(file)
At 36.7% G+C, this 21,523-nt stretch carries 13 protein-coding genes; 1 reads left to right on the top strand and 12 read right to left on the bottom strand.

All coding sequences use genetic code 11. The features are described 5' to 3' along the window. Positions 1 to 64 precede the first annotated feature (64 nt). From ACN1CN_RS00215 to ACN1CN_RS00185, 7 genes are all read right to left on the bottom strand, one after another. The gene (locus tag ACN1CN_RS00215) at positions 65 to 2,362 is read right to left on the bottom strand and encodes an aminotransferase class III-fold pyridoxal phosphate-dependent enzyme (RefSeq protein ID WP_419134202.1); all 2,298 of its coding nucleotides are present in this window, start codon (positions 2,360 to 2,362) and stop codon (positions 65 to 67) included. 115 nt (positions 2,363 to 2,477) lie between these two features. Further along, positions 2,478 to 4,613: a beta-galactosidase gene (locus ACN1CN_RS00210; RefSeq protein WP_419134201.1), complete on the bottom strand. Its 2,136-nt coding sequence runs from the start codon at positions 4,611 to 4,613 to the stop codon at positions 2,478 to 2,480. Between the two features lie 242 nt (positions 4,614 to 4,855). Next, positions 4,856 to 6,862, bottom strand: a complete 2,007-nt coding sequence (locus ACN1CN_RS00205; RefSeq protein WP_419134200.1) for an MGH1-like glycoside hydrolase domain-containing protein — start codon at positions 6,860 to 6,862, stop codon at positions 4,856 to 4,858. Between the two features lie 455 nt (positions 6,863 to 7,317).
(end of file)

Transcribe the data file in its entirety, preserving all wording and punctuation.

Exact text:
At 36.7% G+C, this 21,523-nt stretch carries 13 protein-coding genes; 1 reads left to right on the top strand and 12 read right to left on the bottom strand.

All coding sequences use genetic code 11. The features are described 5' to 3' along the window. Positions 1 to 64 precede the first annotated feature (64 nt). From ACN1CN_RS00215 to ACN1CN_RS00185, 7 genes are all read right to left on the bottom strand, one after another. The gene (locus tag ACN1CN_RS00215) at positions 65 to 2,362 is read right to left on the bottom strand and encodes an aminotransferase class III-fold pyridoxal phosphate-dependent enzyme (RefSeq protein ID WP_419134202.1); all 2,298 of its coding nucleotides are present in this window, start codon (positions 2,360 to 2,362) and stop codon (positions 65 to 67) included. 115 nt (positions 2,363 to 2,477) lie between these two features. Further along, positions 2,478 to 4,613: a beta-galactosidase gene (locus ACN1CN_RS00210; RefSeq protein WP_419134201.1), complete on the bottom strand. Its 2,136-nt coding sequence runs from the start codon at positions 4,611 to 4,613 to the stop codon at positions 2,478 to 2,480. Between the two features lie 242 nt (positions 4,614 to 4,855). Next, positions 4,856 to 6,862, bottom strand: a complete 2,007-nt coding sequence (locus ACN1CN_RS00205; RefSeq protein WP_419134200.1) for an MGH1-like glycoside hydrolase domain-containing protein — start codon at positions 6,860 to 6,862, stop codon at positions 4,856 to 4,858. Between the two features lie 455 nt (positions 6,863 to 7,317).